- Will Fugman illustration
- Kyle Gass (center) and his band soldier on.
At this point in his career, Kyle "KG" Gass is used to fans rushing past him at airports to take selfies with Jack Black, his Tenacious D musical partner in crime. But at 56, Gass is content.
The comedy rock duo has made three studio albums, a movie (which has gained a cult following since initially bombing at the box office) and recently even hosted their own Festival Supreme in Los Angeles, and there's still time — thanks to Black's often busier schedule — for Gass to do his own thing, too.
Today, the self-described morning person is having new shutters installed on his North Hollywood home before Thanksgiving arrives and his group, the Kyle Gass Band, goes on the road for two weeks — including a stop at the Big Dipper next Monday. He says that touring is what keeps him grounded.
"It's almost like we're cheating," Gass says. "Really, it's so fun cruising around with your homeslices, and it would have to be, because I'm fortunate enough that I don't have to, and it's a choice."
He says he sometimes feels bad that he named this band after himself. But after his former side project Trainwreck went off the rails in 2011, he needed to find a way to bring fans in the door for his new act. With Black not in the picture, Gass is the most recognizable member of the band, which includes longtime Tenacious D touring guitarist John Konesky, as well as bassist Jason Keene, drummer Tim Spier and lead singer/guitarist Mike Bray. The crew has all worked with Gass prior to KGB (that the band shares the same initials with the former Soviet Union's security agency isn't lost on them).
- Kyle Gass keeps busy when Tenacious D is on hiatus.
"With the last side project, because of my international fame, it was like David Bowie in Tin Machine — I'm not David Bowie, I'm like Kmart — but needless to say, with Trainwreck, it was me who people recognized. So with the next incarnation, it made sense to call it that. I'm kind of the lightning rod of the band, but it's still very much a band."
Besides, as Gass points out, someone has to play the recorder parts; he's taken to playing soprano and alto recorders at the same time while on stage. It's just one of the things in his musical bag of tricks, he says. Originally an actor, the California native came to the guitar in his 20s, something you wouldn't guess listening to his surefire fingerings and instrumentation.
As the legend goes, he and Black hated one another when they first met in an acting troupe. But soon, they realized their talents were better together (this is all documented in the Tenacious D song "Wonderboy"). In the late '90s, they blew up as Tenacious D, so quickly that they didn't have time to kick their stage fright.
"Jack and I are nervous Nellies; the confident shtick is a pretty big tip-off," Gass admits. "You get more free and comfortable the more you do it. And I'll remind myself I do feel confident about what we're doing; I've been in that situation before."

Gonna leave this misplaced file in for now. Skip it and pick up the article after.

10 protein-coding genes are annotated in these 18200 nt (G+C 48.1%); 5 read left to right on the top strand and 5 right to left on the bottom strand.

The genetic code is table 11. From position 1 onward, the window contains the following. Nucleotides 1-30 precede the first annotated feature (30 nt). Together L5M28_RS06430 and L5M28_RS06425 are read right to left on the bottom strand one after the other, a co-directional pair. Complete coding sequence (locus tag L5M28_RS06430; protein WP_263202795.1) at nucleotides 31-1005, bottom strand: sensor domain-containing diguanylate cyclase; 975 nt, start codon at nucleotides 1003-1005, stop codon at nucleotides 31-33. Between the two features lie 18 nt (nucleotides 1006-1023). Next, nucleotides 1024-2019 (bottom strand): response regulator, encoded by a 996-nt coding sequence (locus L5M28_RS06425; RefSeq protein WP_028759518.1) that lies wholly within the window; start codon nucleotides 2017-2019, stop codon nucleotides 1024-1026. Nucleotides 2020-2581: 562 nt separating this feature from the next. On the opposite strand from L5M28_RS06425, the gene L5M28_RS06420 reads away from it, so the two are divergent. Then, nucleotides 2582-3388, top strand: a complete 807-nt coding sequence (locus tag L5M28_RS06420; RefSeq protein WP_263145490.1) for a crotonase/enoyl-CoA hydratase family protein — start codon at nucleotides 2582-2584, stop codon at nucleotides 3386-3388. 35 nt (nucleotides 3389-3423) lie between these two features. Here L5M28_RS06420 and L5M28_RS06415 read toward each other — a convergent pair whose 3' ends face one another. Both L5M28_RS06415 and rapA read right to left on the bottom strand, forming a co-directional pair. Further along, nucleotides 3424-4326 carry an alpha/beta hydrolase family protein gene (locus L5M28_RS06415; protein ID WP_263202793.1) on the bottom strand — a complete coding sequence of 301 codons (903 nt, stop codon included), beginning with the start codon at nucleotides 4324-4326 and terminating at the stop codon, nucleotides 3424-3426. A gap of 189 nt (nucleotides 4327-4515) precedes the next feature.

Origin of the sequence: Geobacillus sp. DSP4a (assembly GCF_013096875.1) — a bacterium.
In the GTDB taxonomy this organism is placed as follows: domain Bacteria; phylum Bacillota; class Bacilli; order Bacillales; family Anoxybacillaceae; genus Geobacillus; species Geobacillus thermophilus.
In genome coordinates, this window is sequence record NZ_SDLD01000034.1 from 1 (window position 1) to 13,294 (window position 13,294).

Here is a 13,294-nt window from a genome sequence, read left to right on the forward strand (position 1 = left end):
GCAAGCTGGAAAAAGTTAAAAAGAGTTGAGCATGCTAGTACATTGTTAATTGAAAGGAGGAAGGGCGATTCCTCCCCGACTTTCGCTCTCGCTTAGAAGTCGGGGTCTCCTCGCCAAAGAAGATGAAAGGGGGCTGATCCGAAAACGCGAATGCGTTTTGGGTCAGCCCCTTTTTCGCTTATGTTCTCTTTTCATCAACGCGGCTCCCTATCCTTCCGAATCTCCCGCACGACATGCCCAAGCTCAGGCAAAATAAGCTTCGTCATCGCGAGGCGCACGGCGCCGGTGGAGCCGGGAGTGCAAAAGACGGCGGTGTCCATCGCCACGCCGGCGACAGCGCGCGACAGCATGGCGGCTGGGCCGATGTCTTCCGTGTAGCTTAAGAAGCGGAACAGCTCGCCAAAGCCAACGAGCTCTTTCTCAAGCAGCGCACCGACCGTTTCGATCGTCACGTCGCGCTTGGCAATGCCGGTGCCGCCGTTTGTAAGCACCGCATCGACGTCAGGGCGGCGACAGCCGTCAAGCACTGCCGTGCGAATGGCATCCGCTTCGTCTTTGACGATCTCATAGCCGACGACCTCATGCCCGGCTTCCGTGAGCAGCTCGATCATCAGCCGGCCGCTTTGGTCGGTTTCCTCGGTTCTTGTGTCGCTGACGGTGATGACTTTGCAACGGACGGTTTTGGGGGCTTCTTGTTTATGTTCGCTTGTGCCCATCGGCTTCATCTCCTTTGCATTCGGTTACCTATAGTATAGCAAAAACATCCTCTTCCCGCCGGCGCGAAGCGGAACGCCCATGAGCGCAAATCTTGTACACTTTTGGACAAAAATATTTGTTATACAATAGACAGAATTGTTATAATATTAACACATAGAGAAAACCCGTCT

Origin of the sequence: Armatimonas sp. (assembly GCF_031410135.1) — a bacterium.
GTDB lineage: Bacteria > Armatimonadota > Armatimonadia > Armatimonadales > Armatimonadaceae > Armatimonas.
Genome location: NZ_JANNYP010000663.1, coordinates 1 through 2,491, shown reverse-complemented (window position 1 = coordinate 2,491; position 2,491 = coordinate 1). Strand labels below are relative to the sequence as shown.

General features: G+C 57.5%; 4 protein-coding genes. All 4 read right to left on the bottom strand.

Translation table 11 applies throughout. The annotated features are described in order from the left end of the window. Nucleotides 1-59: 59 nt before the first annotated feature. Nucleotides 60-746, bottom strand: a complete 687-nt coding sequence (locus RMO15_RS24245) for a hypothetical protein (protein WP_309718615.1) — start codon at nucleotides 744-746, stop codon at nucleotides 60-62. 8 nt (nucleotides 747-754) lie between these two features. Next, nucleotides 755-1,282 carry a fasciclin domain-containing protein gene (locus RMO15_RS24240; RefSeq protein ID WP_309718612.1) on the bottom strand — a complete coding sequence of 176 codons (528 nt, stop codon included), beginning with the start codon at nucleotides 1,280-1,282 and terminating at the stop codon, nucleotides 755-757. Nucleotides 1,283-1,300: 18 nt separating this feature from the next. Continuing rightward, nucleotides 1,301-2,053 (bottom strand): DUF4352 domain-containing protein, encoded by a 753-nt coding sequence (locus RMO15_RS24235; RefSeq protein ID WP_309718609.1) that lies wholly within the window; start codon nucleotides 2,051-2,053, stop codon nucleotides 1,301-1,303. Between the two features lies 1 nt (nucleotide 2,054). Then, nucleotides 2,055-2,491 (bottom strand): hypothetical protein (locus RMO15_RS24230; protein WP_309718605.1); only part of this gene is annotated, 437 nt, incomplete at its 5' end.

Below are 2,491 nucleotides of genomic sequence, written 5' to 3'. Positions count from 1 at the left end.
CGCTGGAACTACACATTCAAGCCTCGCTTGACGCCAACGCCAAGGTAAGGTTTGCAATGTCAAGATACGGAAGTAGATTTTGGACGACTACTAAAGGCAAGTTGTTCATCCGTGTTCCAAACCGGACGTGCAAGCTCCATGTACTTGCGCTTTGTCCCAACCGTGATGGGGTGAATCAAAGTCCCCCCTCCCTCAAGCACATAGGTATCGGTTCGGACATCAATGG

Gass brings that confidence to KGB. He says that every night on tour is like a greatest hits special, as they only have two albums. His crew will drink on stage, he says, but not too much. "Sometimes I tip over on stage, but that's just from being old. The band knows what we're doing," he says.
When it comes to writing with KGB, Gass says the guitar players come up with the tunes for the group, and that the whole point is to make one another laugh. Often they'll write the song titles first, just to get the concepts. On the band's new sophomore album Thundering Herd, they take on bro culture, lost loves, overstimulated sex lives and uncool uncles, all with a straight-up rock vibe. It's ridiculous absurdist comedy, but still played with instrumental mastery.
"The funny is baked in the cake, it's so natural," Gass says. "It would be more of an effort to bring a dramatic feeling, although I like those songs too. You have to go with what's happening in the writing, otherwise people recognize it's not authentic. And for us, we enjoy humor."
The last song on the album, "The Best We Could Do (In The Time Allotted)," pays homage to not getting their album done in time.
"We hoped you liked our new album / We had fun making it for you / And hey, maybe it could have been better / And that may or not be true... " they croon over acoustic guitar, only to blast into electric sounds. The lyrics express how Gass feels about all of his work.
"Ultimately it's about performance and entertaining, it's about getting together," he says. "Being on the stage is one of the few transcendent experiences left in this world." ♦
The Kyle Gass Band with Hey! is For Horses and Supervillain • Mon, Dec. 5, at 7:30 pm • $12/$15 day of • All-ages • The Big Dipper • 171 S. Washington • bigdipperevents.com • 863-8098